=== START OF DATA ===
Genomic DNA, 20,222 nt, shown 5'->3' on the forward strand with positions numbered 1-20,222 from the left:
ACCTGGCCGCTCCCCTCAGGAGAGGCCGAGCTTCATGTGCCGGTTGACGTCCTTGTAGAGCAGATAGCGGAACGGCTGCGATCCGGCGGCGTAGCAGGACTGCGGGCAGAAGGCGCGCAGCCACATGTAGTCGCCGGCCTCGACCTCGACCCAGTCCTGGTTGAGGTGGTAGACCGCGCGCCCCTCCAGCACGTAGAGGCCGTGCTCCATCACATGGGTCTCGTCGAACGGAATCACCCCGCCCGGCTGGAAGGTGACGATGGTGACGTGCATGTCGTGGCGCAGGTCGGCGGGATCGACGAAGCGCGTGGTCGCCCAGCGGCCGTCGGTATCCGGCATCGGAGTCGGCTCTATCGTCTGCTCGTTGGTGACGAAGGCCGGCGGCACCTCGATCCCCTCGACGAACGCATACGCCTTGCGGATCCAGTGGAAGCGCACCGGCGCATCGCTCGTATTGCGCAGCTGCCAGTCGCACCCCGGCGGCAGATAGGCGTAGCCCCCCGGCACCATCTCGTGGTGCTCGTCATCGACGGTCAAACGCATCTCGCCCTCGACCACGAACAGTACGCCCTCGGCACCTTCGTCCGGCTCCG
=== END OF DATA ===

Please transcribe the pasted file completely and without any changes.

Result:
Genomic DNA, 20,222 nt, shown 5'->3' on the forward strand with positions numbered 1-20,222 from the left:
ACCTGGCCGCTCCCCTCAGGAGAGGCCGAGCTTCATGTGCCGGTTGACGTCCTTGTAGAGCAGATAGCGGAACGGCTGCGATCCGGCGGCGTAGCAGGACTGCGGGCAGAAGGCGCGCAGCCACATGTAGTCGCCGGCCTCGACCTCGACCCAGTCCTGGTTGAGGTGGTAGACCGCGCGCCCCTCCAGCACGTAGAGGCCGTGCTCCATCACATGGGTCTCGTCGAACGGAATCACCCCGCCCGGCTGGAAGGTGACGATGGTGACGTGCATGTCGTGGCGCAGGTCGGCGGGATCGACGAAGCGCGTGGTCGCCCAGCGGCCGTCGGTATCCGGCATCGGAGTCGGCTCTATCGTCTGCTCGTTGGTGACGAAGGCCGGCGGCACCTCGATCCCCTCGACGAACGCATACGCCTTGCGGATCCAGTGGAAGCGCACCGGCGCATCGCTCGTATTGCGCAGCTGCCAGTCGCACCCCGGCGGCAGATAGGCGTAGCCCCCCGGCACCATCTCGTGGTGCTCGTCATCGACGGTCAAACGCATCTCGCCCTCGACCACGAACAGTACGCCCTCGGCACCTTCGTCCGGCTCCG